Skip to main content

Creepy images show airway cells teeming with SARS-CoV-2

Images of SARS-CoV-2 captured with a scanning electron microscope. The SARS-CoV-2 virus particles appear as tiny, ball-looking structures. The noodle-like projections in the images are cilia, or hair-like structures on the surface of some airway cells.
Images of SARS-CoV-2 captured with a scanning electron microscope. The SARS-CoV-2 virus particles appear as tiny, ball-looking structures. The noodle-like projections in the images are cilia, or hair-like structures on the surface of some airway cells.
(Image: © The New England Journal of Medicine ©2020.)

Striking new images show a close-up view of the novel coronavirus as it invades cells that line the human airway. The images provide a glimpse of the staggering number of virus particles that are produced during an infection — indeed, infected cells can churn out virus particles by the thousands.

Camille Ehre, an assistant professor at University of North Carolina School of Medicine's Marsico Lung Institute, captured the images with a scanning electron microscope, a device that uses a focused beam of electrons to produce images. To obtain the images, published Wednesday (Sept. 2) in The New England Journal of Medicine, researchers first infected human airway cells with SARS-CoV-2 — the coronavirus that causes COVID-19 — in lab dishes, and then examined the cells after four days.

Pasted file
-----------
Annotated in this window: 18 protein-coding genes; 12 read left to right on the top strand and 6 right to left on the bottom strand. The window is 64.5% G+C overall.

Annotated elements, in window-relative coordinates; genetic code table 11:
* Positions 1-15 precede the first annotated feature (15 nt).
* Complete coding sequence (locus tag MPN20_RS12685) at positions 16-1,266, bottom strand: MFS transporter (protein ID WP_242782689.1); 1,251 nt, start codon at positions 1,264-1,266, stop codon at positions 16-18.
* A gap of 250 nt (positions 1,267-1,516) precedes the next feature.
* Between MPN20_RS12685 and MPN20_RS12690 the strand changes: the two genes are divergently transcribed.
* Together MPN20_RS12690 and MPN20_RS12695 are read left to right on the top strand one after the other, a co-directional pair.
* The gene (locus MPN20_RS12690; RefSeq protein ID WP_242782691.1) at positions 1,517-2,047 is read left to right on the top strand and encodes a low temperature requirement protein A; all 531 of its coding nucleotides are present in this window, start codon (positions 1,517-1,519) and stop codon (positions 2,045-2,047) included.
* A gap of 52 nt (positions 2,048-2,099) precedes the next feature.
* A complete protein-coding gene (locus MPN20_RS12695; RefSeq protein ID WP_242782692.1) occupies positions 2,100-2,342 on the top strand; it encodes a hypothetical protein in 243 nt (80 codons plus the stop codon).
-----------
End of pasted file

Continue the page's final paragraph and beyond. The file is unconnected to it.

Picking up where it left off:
The noodle-like projections in the images are cilia, or hair-like structures on the surface of some airway cells. The tips of the cilia are attached to strands of net-like mucus, which is naturally present in the airway.

The SARS-CoV-2 virus particles look like teensy balls. At a high magnification, you can make out the spiky structures on the surfaces of the virus particles. Those crown-like spikes give the family of "coronaviruses" its name. ("Corona" means "crown" in Latin.) The virus uses those spikes to invade human cells.

The image also shows a high density of virus particles, or virions. An analysis of the concentration of virus in the sample suggests a "high number of virions produced and released per [airway] cell," Ehre wrote.

Originally published on Live Science.